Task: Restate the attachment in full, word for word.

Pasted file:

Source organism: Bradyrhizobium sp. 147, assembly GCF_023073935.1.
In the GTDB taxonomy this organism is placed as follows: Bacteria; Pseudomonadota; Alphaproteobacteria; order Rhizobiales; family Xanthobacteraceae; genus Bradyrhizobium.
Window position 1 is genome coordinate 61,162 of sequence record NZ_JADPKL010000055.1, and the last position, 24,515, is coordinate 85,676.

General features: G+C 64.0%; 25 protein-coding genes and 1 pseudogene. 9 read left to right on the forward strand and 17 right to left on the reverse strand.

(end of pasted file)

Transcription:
Source organism: Bradyrhizobium sp. 147, assembly GCF_023073935.1.
In the GTDB taxonomy this organism is placed as follows: Bacteria; Pseudomonadota; Alphaproteobacteria; order Rhizobiales; family Xanthobacteraceae; genus Bradyrhizobium.
Window position 1 is genome coordinate 61,162 of sequence record NZ_JADPKL010000055.1, and the last position, 24,515, is coordinate 85,676.

General features: G+C 64.0%; 25 protein-coding genes and 1 pseudogene. 9 read left to right on the forward strand and 17 right to left on the reverse strand.